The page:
On paper there's no way you'd expect this to work: Janine Butcher does Blanche Dubois in one of America's most iconic plays. But the truth is that even that statement is supremely unfair to Charlie Brooks, who has long since left EastEnders behind and established herself as one of her generation's classiest actors.
Starring in Nikolai Foster's thrilling production of the Tennessee Williams classic in Curve's bijou black-box studio, she embodies the part of the insanely damaged Southern belle who turns up unannounced on her sister's doorstep and wreaks havoc among those who come into any kind of proximity.
In Brooks's performance, this Blanche matches fiery feistiness with tender fragility, and is all the more potent for it. She's a clear case of ‘more sinned against than sinning' and her terrifying unravelling before our eyes is a triumphant achievement by a notable talent.
Foster's direction never wavers as he leads us on a gripping, spiralling journey into deceit and destruction, and he's brilliantly served by his top-notch cast. Blanche needs a gutsy Stanley Kowalski to play off, and Brooks squares up to an electrifying opponent in the shape of Stewart Clarke. He's rugged, brutal but eminently believable as Blanche's ‘common' brother-in-law, and their verbal and physical skirmishes are painfully portrayed in a series of stunning sequences.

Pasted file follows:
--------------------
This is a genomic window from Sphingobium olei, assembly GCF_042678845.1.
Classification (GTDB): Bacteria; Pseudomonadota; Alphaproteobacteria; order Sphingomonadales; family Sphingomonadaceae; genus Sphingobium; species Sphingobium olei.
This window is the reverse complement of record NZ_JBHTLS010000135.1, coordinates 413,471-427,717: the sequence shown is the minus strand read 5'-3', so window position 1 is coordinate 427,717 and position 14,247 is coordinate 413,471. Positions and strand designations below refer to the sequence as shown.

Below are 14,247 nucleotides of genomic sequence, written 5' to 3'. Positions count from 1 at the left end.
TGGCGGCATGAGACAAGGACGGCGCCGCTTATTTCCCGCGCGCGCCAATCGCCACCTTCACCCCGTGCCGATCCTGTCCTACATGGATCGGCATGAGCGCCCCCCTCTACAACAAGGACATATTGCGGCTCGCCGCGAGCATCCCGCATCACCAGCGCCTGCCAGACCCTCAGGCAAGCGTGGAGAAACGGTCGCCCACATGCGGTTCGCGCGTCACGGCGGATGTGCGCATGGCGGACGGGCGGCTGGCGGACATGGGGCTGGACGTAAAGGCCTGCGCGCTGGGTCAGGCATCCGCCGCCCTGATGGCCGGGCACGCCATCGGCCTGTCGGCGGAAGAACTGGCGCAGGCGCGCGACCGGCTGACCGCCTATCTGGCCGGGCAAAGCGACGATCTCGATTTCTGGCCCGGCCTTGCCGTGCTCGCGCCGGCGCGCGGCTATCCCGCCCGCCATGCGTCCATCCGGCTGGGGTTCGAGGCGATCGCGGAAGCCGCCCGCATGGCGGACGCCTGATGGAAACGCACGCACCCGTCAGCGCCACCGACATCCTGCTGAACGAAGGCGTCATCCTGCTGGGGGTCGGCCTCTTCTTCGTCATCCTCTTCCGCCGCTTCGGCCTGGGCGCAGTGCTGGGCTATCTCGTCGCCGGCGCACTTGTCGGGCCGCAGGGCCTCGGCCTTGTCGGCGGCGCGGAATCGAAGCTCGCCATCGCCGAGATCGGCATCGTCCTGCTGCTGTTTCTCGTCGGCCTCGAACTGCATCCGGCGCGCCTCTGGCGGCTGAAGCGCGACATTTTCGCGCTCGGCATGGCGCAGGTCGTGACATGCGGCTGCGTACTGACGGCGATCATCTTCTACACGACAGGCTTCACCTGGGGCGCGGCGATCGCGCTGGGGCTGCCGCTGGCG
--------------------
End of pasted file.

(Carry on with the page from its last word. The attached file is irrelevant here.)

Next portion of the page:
Stanley's friends and neighbours are fully fleshed performances too, with Patrick Knowles particularly touching as the love-struck Mitch and Dakota Blue Richards as Blanche's poignant punchbag sister Stella, but the strength of the casting is across the board and there are no weak links to this impressive team. Even bit-parts such as the upstairs couple Eunice and Steve are weighty, well-crafted offerings in the hands of Sandy Foster and Mark Peachey, and there's an enjoyable blink-and-you'll-miss-it professional debut from one of Curve's former Young Company members Nicholas Alexander.
The creative input is no less significant. Michael Taylor's epic, evocative set drenches the studio in Louisiana heat, with a stunning, jazz-inspired score from composer David Shrubsole adding to the oppressive atmosphere. Lighting (Guy Hoare) and some deafening sound (Adam McCready) contribute to the overall impact as Williams's grim, gritty play swamps the space with its tragic denouement.
Against such a finely-drawn backdrop, Foster's immaculately choreographed production and the ensemble's pitch-perfect performances combine to deliver a show that will linger long in the memory.